In addition to developing functional and appealing software interfaces, front-end developers usually have additional responsibilities. These most often include routine maintenance and enhancement of existing products, assisting back-end developers with coding, testing, and troubleshooting, organizing usability tests with test users including analyzing feedback and other test results, and maintaining graphical and brand standards throughout the product.

 

 

Image Credit: The Role of a Typical Web Developer – Web Developer Job Description

 

Front-end developers in smaller firms may also serve as a point of communication between back-end developers, who decide exactly how the product can function, and strategists, creative directors, and marketers, who care deeply about how the consumer experiences the product.

 

Front-end developers may secure contract-based work, part-time work, or full-time work with regular 9am-5pm hours on weekdays, possibly working extra hours during crunch times ahead of major launches.

 

Starting salaries for front-end developers with one to three years of experience can range from $50,000 to over $75,000 per year. Front-end developers with more than three years of experience can make over $100,000 each year.

 

Front-End Developer — Qualifications
The best front-end developers have both a robust programming background and a strong understanding of UX design principles. The most common programming languages used in front-end web development are HTML, CSS, and JavaScript. The languages used in front-end development for mobile and desktop applications are broader and more closely tied to the platforms themselves.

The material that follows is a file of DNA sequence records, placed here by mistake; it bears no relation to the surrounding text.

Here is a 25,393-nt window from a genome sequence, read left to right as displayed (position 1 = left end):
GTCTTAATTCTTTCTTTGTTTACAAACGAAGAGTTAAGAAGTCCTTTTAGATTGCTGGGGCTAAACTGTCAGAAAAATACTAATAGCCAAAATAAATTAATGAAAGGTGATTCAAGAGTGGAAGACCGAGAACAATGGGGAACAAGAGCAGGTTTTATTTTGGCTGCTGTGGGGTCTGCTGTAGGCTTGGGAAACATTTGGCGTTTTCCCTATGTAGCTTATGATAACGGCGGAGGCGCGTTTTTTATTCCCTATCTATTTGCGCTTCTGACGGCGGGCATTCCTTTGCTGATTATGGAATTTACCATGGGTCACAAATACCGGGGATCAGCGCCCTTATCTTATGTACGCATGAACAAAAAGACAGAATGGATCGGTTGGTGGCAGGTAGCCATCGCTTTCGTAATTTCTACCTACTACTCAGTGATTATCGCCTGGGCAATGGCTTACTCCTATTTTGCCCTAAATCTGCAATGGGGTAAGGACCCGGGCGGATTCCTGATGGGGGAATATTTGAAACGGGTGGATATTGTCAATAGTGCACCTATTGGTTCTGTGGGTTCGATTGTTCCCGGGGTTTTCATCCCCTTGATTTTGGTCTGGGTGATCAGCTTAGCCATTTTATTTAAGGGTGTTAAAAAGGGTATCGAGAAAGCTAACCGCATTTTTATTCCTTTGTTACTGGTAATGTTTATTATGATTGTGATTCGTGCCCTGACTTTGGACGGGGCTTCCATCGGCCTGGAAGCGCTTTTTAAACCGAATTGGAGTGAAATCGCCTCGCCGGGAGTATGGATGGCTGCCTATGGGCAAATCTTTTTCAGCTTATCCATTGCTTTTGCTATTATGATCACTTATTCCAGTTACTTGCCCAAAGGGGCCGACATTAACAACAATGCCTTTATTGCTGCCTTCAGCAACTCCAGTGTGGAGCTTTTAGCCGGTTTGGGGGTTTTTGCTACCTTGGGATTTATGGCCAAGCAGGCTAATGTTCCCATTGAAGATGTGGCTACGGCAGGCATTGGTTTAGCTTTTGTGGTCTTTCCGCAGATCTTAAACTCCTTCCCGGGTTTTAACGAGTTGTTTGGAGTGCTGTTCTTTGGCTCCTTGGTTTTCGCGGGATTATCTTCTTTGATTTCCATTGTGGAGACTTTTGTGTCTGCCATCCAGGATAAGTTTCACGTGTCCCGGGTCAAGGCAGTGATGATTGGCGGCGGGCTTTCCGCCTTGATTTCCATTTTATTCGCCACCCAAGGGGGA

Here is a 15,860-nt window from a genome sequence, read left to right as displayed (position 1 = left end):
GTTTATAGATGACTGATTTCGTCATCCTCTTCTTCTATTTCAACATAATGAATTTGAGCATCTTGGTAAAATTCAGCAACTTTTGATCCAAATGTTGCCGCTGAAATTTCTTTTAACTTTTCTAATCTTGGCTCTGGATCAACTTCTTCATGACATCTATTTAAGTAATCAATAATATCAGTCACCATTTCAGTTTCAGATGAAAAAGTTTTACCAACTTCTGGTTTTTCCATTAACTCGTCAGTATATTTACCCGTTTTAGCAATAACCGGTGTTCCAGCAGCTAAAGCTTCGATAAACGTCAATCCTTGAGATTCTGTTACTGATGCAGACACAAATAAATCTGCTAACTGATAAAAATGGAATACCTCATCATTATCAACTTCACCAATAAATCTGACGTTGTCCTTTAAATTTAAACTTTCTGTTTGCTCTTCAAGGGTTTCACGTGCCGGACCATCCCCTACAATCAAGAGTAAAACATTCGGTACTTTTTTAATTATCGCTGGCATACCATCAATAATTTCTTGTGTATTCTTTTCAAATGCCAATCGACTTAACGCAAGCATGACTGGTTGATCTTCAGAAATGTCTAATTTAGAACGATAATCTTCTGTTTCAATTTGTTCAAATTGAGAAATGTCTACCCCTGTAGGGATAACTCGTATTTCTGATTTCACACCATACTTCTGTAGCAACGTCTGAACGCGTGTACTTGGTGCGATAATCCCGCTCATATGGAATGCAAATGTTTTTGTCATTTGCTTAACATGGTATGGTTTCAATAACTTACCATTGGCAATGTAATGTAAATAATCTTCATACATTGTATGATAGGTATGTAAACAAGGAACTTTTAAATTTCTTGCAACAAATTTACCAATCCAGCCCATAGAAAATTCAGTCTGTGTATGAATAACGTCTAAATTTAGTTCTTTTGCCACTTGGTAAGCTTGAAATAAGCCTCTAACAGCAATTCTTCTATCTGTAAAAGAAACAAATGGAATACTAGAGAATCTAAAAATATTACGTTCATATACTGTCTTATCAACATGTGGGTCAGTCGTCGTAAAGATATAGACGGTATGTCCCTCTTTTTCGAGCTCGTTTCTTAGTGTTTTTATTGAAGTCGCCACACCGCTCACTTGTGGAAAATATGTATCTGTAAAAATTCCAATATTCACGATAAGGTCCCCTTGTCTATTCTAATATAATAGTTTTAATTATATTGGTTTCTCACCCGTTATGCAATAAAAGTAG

Those interested in a career in front-end development must also consider what platform(s) they want to work with, as this will dictate what programming languages, frameworks, and other tools they will need to learn.

 

Regardless of platform, all aspiring front-end developers must be able to demonstrate their understanding of UX design principles. This is best demonstrated with a portfolio of interface design work which should be either fully functional or heavily annotated with explanations of use-cases.

 

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Lastly, front-end developers should be strong communicators, as they will need to interface with multiple project teams. And advanced front-end developers may even interact with clients to obtain first-hand feedback on their work.

 

Back-End Developer — Position Overview
Back-end software and web developers create the logical back-end and core computational logic of websites, applications, networks, and other informational systems. In other words, back-end developers determine how an application will work. There are a many possible specializations within back-end development, dictated in large part by the programming languages an aspiring beck-end developer chooses to learn. (And most developers continue learning new languages as their careers progress.)

 

Some advanced back-end developers may take leading roles in developing new software products, working with C-level executives to decide on the overall direction of development and how best to implement features based on desired outcomes. This is especially the case in smaller firms and start ups.